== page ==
|Ch. 18: A Finer Tradition: The Resistance of the Rational
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|Author:||Chris OConnor [ Mon Mar 02, 2009 5:42 pm ]|
|Post subject:||Ch. 18: A Finer Tradition: The Resistance of the Rational|
God is Not Great
Ch. 18: A Finer Tradition: The Resistance of the Rational
|Author:||Robert Tulip [ Thu Apr 09, 2009 5:21 am ]|
Quotes from this chapter
|Author:||DWill [ Tue May 05, 2009 8:23 am ]|
Although faith of one sort or another has been compulsory for most of history in most places, there have been exceptional people who asserted a rational alternative against it. These are heroes for Hitchens, and he tells us about them in this chapter. Foremost, and first in time, is Socrates, even though we can't be sure that what is recorded about him is historically accurate. Others are Epicurus, Lucretius, Spinoza, Kant, Voltaire, Hume, Paine, Franklin, Darwin, Russell, and Einstein.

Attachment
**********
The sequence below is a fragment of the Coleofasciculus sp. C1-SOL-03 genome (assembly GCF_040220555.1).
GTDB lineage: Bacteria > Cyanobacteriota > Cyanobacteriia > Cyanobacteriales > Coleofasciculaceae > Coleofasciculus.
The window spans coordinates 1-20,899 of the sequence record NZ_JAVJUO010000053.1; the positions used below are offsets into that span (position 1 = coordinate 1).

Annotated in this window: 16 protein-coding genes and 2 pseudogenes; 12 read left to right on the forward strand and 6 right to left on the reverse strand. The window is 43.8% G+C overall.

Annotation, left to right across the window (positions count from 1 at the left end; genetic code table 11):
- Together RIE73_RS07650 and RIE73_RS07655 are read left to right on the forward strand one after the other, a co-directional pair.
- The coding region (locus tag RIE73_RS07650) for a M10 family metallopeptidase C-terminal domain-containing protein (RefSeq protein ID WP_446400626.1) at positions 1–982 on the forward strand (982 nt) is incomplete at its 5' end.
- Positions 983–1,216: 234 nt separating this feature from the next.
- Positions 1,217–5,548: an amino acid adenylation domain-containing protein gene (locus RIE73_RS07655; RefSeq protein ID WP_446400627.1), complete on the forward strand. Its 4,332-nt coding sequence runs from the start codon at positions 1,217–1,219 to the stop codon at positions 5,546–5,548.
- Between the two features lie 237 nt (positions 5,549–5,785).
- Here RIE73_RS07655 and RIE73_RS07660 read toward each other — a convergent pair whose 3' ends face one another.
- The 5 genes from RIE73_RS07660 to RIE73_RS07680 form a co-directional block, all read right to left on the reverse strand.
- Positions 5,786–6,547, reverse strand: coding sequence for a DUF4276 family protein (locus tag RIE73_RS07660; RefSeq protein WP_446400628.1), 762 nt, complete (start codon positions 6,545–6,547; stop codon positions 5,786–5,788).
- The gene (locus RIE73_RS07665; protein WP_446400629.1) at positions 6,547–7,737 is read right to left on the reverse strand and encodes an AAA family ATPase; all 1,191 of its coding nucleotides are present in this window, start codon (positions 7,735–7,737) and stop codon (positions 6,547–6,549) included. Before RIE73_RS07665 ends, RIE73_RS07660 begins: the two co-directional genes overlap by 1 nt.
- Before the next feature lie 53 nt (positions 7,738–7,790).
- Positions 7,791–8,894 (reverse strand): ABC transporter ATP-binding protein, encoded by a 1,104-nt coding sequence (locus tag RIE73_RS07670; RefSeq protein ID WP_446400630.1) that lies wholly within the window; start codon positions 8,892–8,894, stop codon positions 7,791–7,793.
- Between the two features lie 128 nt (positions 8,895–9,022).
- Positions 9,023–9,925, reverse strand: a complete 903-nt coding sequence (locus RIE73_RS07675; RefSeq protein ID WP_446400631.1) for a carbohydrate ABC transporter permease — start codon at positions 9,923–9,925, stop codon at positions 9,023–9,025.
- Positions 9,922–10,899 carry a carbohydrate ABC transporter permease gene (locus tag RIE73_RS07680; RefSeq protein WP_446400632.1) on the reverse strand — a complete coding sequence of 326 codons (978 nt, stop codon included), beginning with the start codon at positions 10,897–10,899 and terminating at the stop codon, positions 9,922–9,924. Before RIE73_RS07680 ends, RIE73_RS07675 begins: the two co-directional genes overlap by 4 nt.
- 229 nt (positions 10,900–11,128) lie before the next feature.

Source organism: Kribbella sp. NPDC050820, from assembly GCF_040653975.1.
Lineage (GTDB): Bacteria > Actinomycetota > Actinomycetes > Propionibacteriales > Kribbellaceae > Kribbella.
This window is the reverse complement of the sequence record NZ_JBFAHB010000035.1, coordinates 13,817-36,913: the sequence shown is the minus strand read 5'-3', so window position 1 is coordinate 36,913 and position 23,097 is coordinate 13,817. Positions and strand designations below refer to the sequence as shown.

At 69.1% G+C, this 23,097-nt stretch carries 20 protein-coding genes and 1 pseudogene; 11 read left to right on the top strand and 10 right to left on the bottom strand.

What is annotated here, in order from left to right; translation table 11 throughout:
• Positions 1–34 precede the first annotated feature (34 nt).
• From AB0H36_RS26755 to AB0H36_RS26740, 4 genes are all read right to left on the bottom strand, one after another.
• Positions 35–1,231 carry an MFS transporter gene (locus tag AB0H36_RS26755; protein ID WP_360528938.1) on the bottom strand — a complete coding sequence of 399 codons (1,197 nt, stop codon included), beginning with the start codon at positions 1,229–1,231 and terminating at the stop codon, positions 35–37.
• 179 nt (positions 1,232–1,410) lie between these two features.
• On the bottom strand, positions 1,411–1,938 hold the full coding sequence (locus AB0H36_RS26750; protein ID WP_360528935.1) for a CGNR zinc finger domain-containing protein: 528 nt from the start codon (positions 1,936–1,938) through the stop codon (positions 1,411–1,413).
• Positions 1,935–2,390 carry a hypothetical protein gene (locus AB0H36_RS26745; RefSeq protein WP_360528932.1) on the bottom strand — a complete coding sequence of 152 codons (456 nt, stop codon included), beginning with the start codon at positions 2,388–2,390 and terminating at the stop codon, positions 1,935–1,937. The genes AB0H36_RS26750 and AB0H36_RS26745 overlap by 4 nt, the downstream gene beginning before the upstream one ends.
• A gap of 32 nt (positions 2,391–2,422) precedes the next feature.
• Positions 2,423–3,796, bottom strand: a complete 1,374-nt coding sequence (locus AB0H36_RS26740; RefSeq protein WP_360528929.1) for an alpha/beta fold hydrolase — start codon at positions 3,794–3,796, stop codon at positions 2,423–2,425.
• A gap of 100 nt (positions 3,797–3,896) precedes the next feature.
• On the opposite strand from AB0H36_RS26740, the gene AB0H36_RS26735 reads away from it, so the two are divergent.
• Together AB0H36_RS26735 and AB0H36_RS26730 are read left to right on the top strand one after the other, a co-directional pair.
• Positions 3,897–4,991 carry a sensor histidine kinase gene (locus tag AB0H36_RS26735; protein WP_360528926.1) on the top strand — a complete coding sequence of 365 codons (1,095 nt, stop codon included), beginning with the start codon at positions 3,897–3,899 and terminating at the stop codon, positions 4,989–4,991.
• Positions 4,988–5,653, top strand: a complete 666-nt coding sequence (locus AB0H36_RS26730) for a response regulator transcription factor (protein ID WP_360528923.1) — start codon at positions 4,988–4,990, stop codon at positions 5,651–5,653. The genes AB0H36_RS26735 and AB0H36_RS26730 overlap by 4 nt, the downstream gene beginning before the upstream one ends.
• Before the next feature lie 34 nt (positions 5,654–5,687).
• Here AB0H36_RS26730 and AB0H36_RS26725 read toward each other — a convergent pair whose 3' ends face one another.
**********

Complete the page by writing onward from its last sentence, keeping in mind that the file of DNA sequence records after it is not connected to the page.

Hitchens ends the chapter with an interesting account of an "absolutely tragic day in human history...the occasion that is now commemorated by the vapid and annoying holiday known as 'Hannukah'." The event the holiday rather mindlessly celebrates in order to have a Jewish counterpart to Christmas, was a local victory of Mosaic fundamentalists against cosmopolitan Jews who showed too much attraction to Greek civilization. Eventually, the Romans backed this fanatical sect, which led "to Christianity (another Jewish heresy) and thus ineluctably to the birth of Islam. We could have been spared the whole thing."
One of my favorite statements: "Lucretius anticipated David Hume in saying that the prospect of future annihilation was no worse than the contemplation of the nothingness from whcih one came."
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